Dolf DeJong is the vice president of conservation and education at the Vancouver Aquarium Marine Science Centre. He is currently on assignment at the Oceanografic Aquarium in Valencia, Spain, supporting the staff of Europe’s largest aquarium as they expand their conservation and education efforts. His On Assignment blog series chronicles some of his adventures and experiences while he’s on dispatch in Spain.
Each morning as I walk to my office at Oceanografic, I take some time to visit some of my favourite animals. Most assume that I would gravitate towards something exotic like the belugas, sharks or some tropical fish. But for me, it is far simpler — I love ducks!
These amazing animals are perfectly adapted to life on our planet. They can swim, fly and walk to get around and are champions of migration. In the wild many species travel huge distances between their breeding and wintering grounds.
Two of the duck species who call Oceanografic home are the Red-Crested Pochard and Tufted Ducks. These species are well adapted for life in human care and successfully breed on site. With our recent changes at the aquarium, many of the birds were temporarily relocated to a habitat on the far side of our front entry building. The ducks became part of a mixed water bird colony with swans and cormorants as we completed maintenance on the pumps and filtration units used by the lake. We also added a waterfall to their habitat to improve aeration, critical to helping establish a balanced natural system for the birds once they return. This was an important change for the birds as we moved towards a natural system that mimics their native habitat. The move also provided the benefit of ensuring the ducks were not subjected to construction noise and dust as we rebuilt the nearby Humboldt penguin habitat.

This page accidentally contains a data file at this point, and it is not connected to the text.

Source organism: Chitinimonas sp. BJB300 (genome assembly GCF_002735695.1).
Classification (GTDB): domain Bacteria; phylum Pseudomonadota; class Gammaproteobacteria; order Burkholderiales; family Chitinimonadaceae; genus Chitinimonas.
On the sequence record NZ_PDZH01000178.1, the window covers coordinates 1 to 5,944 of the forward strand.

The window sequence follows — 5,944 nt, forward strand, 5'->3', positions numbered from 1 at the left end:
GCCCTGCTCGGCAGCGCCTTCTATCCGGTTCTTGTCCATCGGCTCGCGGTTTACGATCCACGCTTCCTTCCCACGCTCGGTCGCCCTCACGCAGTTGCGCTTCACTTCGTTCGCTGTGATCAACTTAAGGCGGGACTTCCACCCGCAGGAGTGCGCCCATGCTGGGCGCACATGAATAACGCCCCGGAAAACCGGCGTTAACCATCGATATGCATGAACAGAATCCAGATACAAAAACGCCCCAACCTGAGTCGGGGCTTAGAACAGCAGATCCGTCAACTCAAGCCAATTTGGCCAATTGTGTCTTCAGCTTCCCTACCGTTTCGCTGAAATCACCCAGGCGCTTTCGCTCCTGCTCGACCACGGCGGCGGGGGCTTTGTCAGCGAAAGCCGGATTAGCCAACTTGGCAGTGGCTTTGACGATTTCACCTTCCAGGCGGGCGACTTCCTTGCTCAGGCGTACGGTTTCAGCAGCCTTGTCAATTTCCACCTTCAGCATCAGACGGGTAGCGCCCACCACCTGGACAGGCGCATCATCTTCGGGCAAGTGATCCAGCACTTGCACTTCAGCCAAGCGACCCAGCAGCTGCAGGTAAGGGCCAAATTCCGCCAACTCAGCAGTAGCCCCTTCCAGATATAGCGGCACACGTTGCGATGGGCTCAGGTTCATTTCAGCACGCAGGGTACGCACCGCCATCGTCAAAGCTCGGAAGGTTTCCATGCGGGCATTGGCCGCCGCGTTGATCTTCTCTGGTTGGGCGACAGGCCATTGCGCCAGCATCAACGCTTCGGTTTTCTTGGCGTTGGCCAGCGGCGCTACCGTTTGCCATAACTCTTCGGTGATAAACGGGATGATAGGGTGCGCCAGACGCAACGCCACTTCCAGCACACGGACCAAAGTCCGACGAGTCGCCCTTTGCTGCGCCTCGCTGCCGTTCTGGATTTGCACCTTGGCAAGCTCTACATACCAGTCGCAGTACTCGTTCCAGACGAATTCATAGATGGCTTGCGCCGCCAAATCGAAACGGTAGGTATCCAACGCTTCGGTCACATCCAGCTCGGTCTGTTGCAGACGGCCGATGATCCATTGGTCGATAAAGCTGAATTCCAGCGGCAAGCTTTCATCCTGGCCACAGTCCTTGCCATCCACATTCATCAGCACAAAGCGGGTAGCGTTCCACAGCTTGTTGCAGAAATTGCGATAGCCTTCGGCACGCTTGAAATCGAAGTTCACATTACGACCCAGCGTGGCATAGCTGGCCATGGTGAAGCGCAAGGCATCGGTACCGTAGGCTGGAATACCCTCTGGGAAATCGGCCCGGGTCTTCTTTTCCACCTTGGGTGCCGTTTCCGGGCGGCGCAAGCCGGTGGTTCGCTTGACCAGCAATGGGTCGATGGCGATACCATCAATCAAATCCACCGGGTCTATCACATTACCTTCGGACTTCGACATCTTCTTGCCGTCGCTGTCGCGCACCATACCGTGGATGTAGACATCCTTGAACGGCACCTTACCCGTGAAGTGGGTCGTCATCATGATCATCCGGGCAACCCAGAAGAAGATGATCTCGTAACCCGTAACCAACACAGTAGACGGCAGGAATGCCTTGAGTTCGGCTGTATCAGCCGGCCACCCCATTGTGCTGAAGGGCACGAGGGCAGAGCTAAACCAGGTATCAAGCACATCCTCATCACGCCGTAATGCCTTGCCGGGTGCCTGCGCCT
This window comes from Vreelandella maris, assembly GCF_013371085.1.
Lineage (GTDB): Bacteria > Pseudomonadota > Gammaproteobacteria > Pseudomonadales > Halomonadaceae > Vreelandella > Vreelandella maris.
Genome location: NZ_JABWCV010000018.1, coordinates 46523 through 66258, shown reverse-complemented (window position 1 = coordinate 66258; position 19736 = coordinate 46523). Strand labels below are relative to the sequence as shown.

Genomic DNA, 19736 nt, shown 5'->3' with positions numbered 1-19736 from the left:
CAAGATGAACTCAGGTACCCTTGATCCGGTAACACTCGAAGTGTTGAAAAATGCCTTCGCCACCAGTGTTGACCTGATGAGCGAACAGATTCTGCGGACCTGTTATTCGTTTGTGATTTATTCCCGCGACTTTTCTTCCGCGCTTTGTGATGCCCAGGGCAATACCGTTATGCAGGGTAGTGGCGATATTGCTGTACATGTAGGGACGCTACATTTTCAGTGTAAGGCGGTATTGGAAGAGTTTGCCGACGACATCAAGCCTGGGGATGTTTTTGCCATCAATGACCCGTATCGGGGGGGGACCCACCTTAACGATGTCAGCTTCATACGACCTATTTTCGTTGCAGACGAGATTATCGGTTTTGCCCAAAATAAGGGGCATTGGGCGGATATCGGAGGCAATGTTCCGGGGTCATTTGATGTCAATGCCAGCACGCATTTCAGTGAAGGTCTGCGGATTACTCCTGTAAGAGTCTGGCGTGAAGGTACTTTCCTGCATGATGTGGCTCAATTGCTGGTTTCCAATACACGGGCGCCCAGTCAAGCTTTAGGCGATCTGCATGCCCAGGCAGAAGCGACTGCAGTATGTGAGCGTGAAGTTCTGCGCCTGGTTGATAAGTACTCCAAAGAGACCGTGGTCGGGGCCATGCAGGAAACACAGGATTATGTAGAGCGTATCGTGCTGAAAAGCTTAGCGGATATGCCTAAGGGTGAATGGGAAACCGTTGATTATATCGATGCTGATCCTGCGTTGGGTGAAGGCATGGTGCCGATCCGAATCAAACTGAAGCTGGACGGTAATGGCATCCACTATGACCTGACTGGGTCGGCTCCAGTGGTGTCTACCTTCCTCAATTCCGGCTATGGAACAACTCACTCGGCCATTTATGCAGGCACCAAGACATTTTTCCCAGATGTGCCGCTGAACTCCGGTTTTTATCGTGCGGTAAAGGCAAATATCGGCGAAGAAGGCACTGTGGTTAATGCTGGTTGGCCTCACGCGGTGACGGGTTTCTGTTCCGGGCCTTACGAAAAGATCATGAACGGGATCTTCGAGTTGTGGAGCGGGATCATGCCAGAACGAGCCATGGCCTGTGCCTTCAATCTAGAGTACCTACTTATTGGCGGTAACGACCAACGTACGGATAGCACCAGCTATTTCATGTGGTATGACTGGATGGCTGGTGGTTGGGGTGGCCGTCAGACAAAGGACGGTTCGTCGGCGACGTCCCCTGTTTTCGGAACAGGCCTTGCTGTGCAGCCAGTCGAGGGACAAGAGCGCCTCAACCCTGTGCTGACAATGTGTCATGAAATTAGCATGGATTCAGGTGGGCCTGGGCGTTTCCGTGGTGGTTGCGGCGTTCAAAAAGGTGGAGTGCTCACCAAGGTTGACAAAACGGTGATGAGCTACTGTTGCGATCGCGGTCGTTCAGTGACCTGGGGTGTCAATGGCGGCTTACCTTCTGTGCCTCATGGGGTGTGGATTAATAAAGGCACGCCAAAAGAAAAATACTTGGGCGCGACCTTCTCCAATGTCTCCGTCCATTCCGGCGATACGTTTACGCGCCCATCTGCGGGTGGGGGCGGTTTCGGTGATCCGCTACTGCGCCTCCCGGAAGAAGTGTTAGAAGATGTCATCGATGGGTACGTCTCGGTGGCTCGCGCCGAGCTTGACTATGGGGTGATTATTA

The ducks quickly adapted to their new temporary home and the move provided an additional opportunity to examine all the animals. These examinations are vital to ensure the birds are in good health and all of them are wearing their “jewelry” (for the ducks, these are leg bands that help identify individuals for record-keeping purposes). The records help us ensure each bird receives the best care possible and, in the unlikely event of an escapee, they can be returned home.
After their month away, the ducks are now all back in their original habitat. Their new home will provide visitors to Oceanografic many opportunities for great views of the animals to observe their behaviours and learn their unique field markings. Ducks are an amazing and underappreciated group of birds and few people realize there are over 140 species of ducks worldwide. They move in large numbers on migration flyways every spring and fall and the Mediterranean is an important stopover along the core migration route between Africa and the northern Soviet Union.
If you are interested in birds, learning a few duck species at Oceanogafic is a great way to get started on building your natural history knowledge. Ducks large size, distinct male and female colorations and tendency to sit in the open on the water make them the ideal “starter bird.” While it may sound like learning all the ducks is a big task, starting with a few local species while observing their interactions is a great way to help you be able to spot them the next time you are out in a wetland. Grab your binoculars, get outside, and get started!
The Vancouver Aquarium Marine Science Centre is a world leader in engaging the public through education on the wonders of aquatic life. We aim to inspire individuals and organizations to make conservation-minded choices for the betterment of our blue planet.